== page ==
Rockline was a nationally syndicated radio interview program hosted by Bob Coburn that was broadcast live via satellite every Monday and Wednesday night from 8:30pm-10pm PT to radio stations in the United States and Canada. Founded in 1981, it was considered to be the longest running, uninterrupted program in rock history. The main guests interviewed on the program were various musical artists of the rock genre, including both active rock artists (on Mondays) and classic rock artists (on Wednesdays). The primary feature of the program was the ability for listeners to call live and ask questions to the guests. Several of the shows were also live performances.

GenreCall-in interview, active rock, classic rock
Running time90 minutes (including commercials)
Country of originUnited States
Home stationKLOS (Los Angeles)
Hosted by
Recording studioL.A. Studios
Los Angeles, California
Original releaseMay 4, 1981 (1981-05-04)[1] –
December 22, 2014 (2014-12-22)[1]
No. of episodes≈1,650[2]
Audio formatStereophonic sound



Owners, syndicators, and show format


Rockline started in 1981 with a weekly format on Monday nights, Monday being chosen because at the time most bands did not play on Mondays.[2] The first guests on the show were Joe Walsh of the Eagles and Tom Johnston of The Doobie Brothers, on May 4, 1981. The show generally originated in Los Angeles, occasionally from the ABC Studios in New York City.

In the early 1990s, a TV show called Rockline on MTV was spun off the radio show. It kept the same live, call-in format.[3]

In June 1998, AMFM Radio Networks purchased Rockline, among other programs, from the Global Satellite Network.[4] Under the ownership of AMFM, the show expanded to two nights a week, Mondays and Wednesdays, on January 1, 1999.[2] In August 2000, AMFM was merged into Premiere Radio Networks, a wholly owned subsidiary of Clear Channel Communications.[5] Two years later, in November 2002, Premiere announced that 15 programs were being cut from their roster, including Rockline.[6] Shortly thereafter, in January 2003, host Bob Coburn purchased the show from Premiere.[7][8] Later that same year, in November, Crystal Media Networks began syndicating the show.[9] November 2008 saw a change in syndicator when Dial Global picked up Rockline, while Bob Coburn continued to be the host.[10]

On November 20, 2014, Coburn announced that Rockline would have its final broadcast on December 22, 2014. In a statement released by syndicator, Westwood One, Coburn noted that "the world has changed from an innovative, unique idea back in 1981 to one of near constant exposure for artists in 2014. With the Internet, Twitter accounts, hundreds of television channels and a more sophisticated press, artists are now literally at the fingertips of their fans. 'Rockline' is no longer the invaluable tool to connect fans with their Rock & Roll heroes, it has become but one of many…Now is the time to pass the mantle."[11]



The original host for six months was B. Mitchel Reed. Following that, Coburn was the lone host until the early 1990s. Following his departure, there were three full-time hosts, Steve Downes, Beau Rials and Riki Rachtman, until March 10, 1997 when Coburn returned.[2] Coburn died of lung cancer on December 17, 2016, at age 68.[12]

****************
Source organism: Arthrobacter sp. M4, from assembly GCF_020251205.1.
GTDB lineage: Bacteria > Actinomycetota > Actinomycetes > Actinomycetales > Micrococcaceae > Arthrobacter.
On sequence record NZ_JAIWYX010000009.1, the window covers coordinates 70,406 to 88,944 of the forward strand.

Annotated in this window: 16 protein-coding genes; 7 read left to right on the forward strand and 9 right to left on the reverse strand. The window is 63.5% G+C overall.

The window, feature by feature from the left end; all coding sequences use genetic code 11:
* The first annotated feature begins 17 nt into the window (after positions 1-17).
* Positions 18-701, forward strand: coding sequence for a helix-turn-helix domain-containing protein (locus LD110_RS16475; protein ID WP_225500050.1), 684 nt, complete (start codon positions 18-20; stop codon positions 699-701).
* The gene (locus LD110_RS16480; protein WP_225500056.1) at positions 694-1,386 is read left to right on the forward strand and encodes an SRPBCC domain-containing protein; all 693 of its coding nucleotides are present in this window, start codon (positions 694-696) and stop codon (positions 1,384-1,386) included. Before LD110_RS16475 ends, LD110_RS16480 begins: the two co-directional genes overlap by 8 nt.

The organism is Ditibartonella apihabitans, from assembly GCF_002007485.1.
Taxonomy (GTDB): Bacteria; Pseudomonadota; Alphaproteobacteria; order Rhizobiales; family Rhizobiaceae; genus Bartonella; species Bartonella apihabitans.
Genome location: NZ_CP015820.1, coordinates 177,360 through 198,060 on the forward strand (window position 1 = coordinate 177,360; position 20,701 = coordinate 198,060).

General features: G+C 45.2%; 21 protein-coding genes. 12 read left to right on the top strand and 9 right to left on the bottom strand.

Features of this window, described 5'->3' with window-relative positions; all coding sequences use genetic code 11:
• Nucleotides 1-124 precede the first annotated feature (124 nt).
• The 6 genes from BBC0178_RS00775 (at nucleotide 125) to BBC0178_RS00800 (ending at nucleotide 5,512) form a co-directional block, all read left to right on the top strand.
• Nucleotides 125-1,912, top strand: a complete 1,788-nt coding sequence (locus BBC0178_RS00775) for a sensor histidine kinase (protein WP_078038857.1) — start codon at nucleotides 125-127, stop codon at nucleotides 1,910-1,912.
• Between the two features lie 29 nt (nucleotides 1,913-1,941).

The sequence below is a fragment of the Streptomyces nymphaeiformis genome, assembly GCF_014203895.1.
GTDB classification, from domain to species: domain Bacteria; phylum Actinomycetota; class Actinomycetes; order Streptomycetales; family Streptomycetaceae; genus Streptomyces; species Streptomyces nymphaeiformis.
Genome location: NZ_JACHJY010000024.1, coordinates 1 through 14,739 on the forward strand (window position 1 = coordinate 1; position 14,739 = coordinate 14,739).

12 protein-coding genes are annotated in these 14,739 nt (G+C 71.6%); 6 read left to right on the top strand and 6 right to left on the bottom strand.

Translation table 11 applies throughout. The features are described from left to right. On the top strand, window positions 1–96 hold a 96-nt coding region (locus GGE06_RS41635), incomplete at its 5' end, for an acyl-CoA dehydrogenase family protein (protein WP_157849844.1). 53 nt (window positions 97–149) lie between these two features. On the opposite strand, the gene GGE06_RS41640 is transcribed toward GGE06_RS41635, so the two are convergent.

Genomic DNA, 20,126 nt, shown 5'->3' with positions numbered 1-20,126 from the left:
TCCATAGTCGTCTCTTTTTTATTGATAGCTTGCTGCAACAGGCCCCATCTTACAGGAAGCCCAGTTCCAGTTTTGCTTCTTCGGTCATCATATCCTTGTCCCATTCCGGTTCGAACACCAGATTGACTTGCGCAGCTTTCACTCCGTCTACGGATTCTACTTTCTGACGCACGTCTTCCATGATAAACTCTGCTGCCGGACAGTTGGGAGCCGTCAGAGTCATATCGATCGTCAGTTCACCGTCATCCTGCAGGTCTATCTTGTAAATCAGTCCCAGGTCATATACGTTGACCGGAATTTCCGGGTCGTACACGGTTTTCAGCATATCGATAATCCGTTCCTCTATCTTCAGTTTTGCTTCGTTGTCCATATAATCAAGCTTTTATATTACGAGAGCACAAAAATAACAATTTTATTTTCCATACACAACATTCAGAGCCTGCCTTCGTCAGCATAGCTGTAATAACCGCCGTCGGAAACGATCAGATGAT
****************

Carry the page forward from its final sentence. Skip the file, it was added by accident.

Two major "hold-out" guests who never appeared on the show were Bruce Springsteen and Eric Clapton. Axl Rose and Slash made their last interview together, in 1994, on Rockline. The two guests who appeared the most are Ozzy Osbourne (19 times) and Rush (18 times).[2]

Notable non-musical guests include then Governor of Arkansas Bill Clinton with running mate, then-United States Senator from Tennessee Al Gore during their presidential campaign in 1992; and on December 16, 1993 radio superstar Howard Stern, the latter of whom was promoting his New Year's Eve pay-per-view special.[1]

Other entities


There was also a Rockline that began in 1982 by a group of radio guys and record company executives, one of whom became a co-founder of MTV. This 2nd Rockline was the very first electronic bulletin board (now called website) in the Rock genre, and it offered rock musician interviews, band news, album reviews, concert information and ticket prices, major record label releases for the week, artist discographies, film reviews, TV show reviews, musician job referrals and MTV and FM radio station playlists. Rockline was the first rock show online, on the internet, and ultimately, it was transmitted to the national public via CompuServe. The terminal program was PC-Talk III.


  1. ^ a b c "Rockline Archive History". Archived from the original on March 6, 2016. Retrieved December 19, 2016.{{cite web}}: CS1 maint: unfit URL (link)
  2. ^ a b c d e "Rockline Frequently Asked Questions". Archived from the original on March 6, 2016. Retrieved December 19, 2016.{{cite web}}: CS1 maint: unfit URL (link)
  3. ^ Appleford, Steve (August 18, 1991). "388,000 Fans Can't Be Wrong--'Rockline on MTV' Is a Hit". Los Angeles Times. Retrieved December 3, 2016.
  4. ^ Taylor, Chuck (June 27, 1998). "AMFM Takes Bigger Piece Of Rock". Billboard: 81. ISSN 0006-2510.
  5. ^ "Premiere Radio Networks Milestones". Retrieved August 12, 2009.
  6. ^ "Breaking News". FMQB. November 5, 2002. Retrieved August 11, 2009.
  7. ^ "Breaking News". FMQB. January 7, 2003. Retrieved August 11, 2009.
  8. ^ "Breaking News". FMQB. January 14, 2003. Retrieved August 11, 2009.
  9. ^ "Breaking News". FMQB. November 4, 2003. Retrieved August 11, 2009.
  10. ^ "In Brief". FMQB. November 11, 2008. Retrieved August 11, 2009.
  11. ^ "Westwood One's 'Rockline' To End In December". All Access Music Group. November 21, 2014.
  12. ^ Hill, Libby (December 19, 2016). "'Rockline' host Bob Coburn dies at 68". Los Angeles Times.